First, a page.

Total Precipitable Water and the Greenhouse Effect

Anthony Watts / 2 hours ago September 29, 2020

Global relative humidity in the upper atmosphere has generally been declining since
1970, but the there has been a recent increase since 2010 at the 300 and 400 mbar levels.

Total precipitable water is an important climate parameter as it is a measure of the total amount of water vapor in the atmosphere, which is the most important greenhouse gas.

Water vapor increases with global warming and in the climate models it amplifies the direct small warming caused by anthropogenic greenhouse gas emissions.

The greenhouse effect is much more sensitive to water vapor in the upper atmosphere than near the surface.

As seen in the graph above, this article shows that declining humidity in the upper atmosphere fully offsets the greenhouse effect of increasing humidity in the lower atmosphere.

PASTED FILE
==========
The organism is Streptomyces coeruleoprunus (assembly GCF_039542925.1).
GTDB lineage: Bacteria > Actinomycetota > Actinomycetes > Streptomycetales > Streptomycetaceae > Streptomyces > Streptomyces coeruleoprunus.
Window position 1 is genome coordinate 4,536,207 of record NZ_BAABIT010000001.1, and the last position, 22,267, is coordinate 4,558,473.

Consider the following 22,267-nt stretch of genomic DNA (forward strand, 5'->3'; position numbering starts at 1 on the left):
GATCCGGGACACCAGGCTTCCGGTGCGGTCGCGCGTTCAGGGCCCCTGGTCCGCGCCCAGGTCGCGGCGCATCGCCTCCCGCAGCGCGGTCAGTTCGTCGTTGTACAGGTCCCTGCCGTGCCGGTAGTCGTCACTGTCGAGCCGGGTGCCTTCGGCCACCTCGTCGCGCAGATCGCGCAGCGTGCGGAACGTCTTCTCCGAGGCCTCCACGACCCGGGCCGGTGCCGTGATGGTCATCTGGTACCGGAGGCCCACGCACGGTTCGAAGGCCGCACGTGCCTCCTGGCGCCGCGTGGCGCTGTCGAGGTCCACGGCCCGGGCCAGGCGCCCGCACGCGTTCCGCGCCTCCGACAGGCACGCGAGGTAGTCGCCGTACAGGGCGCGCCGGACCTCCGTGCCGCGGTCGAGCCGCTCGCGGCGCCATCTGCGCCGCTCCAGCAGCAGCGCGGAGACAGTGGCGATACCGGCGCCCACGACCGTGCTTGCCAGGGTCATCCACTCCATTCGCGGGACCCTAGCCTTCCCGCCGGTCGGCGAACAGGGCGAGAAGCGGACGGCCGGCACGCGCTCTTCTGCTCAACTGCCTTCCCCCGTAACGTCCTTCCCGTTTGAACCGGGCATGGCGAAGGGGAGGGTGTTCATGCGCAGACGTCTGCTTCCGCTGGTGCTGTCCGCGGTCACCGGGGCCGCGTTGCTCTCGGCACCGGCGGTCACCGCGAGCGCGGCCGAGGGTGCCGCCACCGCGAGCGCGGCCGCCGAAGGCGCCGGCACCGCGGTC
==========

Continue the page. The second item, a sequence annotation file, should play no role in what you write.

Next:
Eliminating the water vapor feedbacks from climate models would reduce the multi-model mean equilibrium climate sensitivity from 3.2 °C to 1.7°C and would reduce the social cost of carbon dioxide calculated by the FUND economic model, with two updates, from 2018US$‑1.79/tCO2 to US$-7.14/tCO2at 3% discount rate.

The negative signs indicate that climate change is beneficial.

Note that there are other serious problems with the climate models that exaggerate climate sensitivity. The climate models fail to consider the urban heat island effect (UHIE), which contaminates the surface temperature record, and natural climate change from ocean oscillations and solar activity, which are falsely attributed to greenhouse gas warming.

via Watts Up With That?

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September 30, 2020 at 01:05AM

Author: uwe.roland.gross

Don`t worry there is no significant man- made global warming. The global warming scare is not driven by science but driven by politics. Al Gore and the UN are dead wrong on climate fears. The IPCC process is a perversion of science.